Ah, I misunderstood you. I agree with this in principle. In practice It might be difficult to get all the upstream components on the rails without creating a dark zone at the end of the car. 

 

The beauty of the commercial designs and potentially a custom pcb would be in looping the circuit back down the near end of the strip to get an LED in the middle of the dark components. Thereby avoiding a dark zone. It would be possible to jerry rig that with an wired LED but that's the end of it being simple and elegant. This being said all opinions must eventually bow to a good test. I think I'll order some of those 'bars' to experiment with.

 

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Sheffie

Don’t worry too much about a possible dark spot, until you actually see one. Human perception can mask out quite a variation in light level, and with a little bit of diffusion and internal reflection, the variation may not be too severe. Something as simple as masking a dark circuit board with light paper or tape could make quite a difference 

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gavino200
Posted (edited)
44 minutes ago, Sheffie said:

Don’t worry too much about a possible dark spot, until you actually see one. Human perception can mask out quite a variation in light level, and with a little bit of diffusion and internal reflection, the variation may not be too severe. Something as simple as masking a dark circuit board with light paper or tape could make quite a difference 

 

That's an interesting thought. I agree that all this stuff needs to be tested as perception is what matters.

 

I'm not thinking a bout a spot being dark due to lack of refection off components that tend to be dark colored. I did used the term "dark components". That was a vague term that I (mis)coined. I wanted to refer to all the components that were not LEDs without listing them.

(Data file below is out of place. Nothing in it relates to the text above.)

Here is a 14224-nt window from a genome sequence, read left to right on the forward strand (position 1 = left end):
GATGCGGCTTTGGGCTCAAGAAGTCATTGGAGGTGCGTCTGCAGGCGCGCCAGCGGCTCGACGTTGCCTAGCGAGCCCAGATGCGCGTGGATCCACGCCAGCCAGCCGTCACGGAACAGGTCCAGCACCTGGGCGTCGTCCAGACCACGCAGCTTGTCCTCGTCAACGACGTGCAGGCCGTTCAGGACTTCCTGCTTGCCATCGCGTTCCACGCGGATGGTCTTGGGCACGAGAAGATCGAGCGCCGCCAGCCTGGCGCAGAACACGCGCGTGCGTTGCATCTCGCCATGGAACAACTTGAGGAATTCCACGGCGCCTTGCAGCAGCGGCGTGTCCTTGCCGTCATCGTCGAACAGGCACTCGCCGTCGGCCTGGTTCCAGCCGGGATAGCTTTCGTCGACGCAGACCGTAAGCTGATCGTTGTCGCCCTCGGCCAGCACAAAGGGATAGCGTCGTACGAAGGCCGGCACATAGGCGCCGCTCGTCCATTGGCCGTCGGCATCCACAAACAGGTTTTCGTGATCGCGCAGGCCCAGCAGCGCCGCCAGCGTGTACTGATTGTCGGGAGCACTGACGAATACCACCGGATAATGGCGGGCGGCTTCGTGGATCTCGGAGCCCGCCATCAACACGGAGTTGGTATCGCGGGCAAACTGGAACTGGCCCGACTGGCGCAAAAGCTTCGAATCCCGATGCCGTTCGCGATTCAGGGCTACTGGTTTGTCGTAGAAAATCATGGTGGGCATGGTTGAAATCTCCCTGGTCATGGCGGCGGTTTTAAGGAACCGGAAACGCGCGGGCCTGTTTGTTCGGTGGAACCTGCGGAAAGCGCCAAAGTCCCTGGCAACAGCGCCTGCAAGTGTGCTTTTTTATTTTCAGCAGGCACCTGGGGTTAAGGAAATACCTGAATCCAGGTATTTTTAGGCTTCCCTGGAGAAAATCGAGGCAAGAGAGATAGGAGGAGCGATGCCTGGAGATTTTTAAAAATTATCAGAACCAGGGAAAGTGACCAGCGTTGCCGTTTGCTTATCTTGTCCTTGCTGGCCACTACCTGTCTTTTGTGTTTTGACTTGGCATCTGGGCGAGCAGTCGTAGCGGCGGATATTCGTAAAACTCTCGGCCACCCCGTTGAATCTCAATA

What I'm referring to is when a car doesn't have enough LEDs for even light. Like when a 6 LED strip is used to illuminate a car that really needs 7.  I experienced this with my Hello Kitty install. It is in fact quite noticeable.  If possible it would be better to avoid.  The problem can be avoided at the far end by using an LED strip that can be torn by single units. The near end remains problematic.

Edited by gavino200
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cteno4

I think this is why the contsant current guys liked flipping their leds facing up and bouncing them off the white paper in the roof to even the light as the leds facing down will give distincter light and dark areas.

 

jeff

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gavino200
Posted (edited)
27 minutes ago, cteno4 said:

I think this is why the contsant current guys liked flipping their leds facing up and bouncing them off the white paper in the roof to even the light as the leds facing down will give distincter light and dark areas.

 

It's worth experimenting with. I'll buy some of the rods specified in the video and run a test. 

 

Another thing about the "parallel rails" method (please give another name if you have a better one) is that it will likely be possible to put this together using a 100uF cap and still be able to close the shell (not possible with a 22uF cap). If that is the case then the voltage regulator may not be necessary. Therefore the space occupied by "dark components" will be smaller. 

 

I ordered a bunch of loose LEDs, voltage regulators, and caps. I'll buy some of the metal bars used in the video, and then make a test. 

 

I can try:

 

1. No Volt reg - 100 cap - LEDs facing up - with painted room.

2. No Volt reg - 100 cap - LEDs facing down

3. Volt reg - various capacitors 

4. Dark components on rails soldered to 'single unit rip' LED strips.

 

I don't think 1206 caps are practical without a pcb but I can make experimental prototypes to experiment with.

 

I could use an old US passenger train to experiment with.

 

Any other ideas for tests?

Edited by gavino200

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gavino200

I ordered some .5mm OD straight brass wire/rods.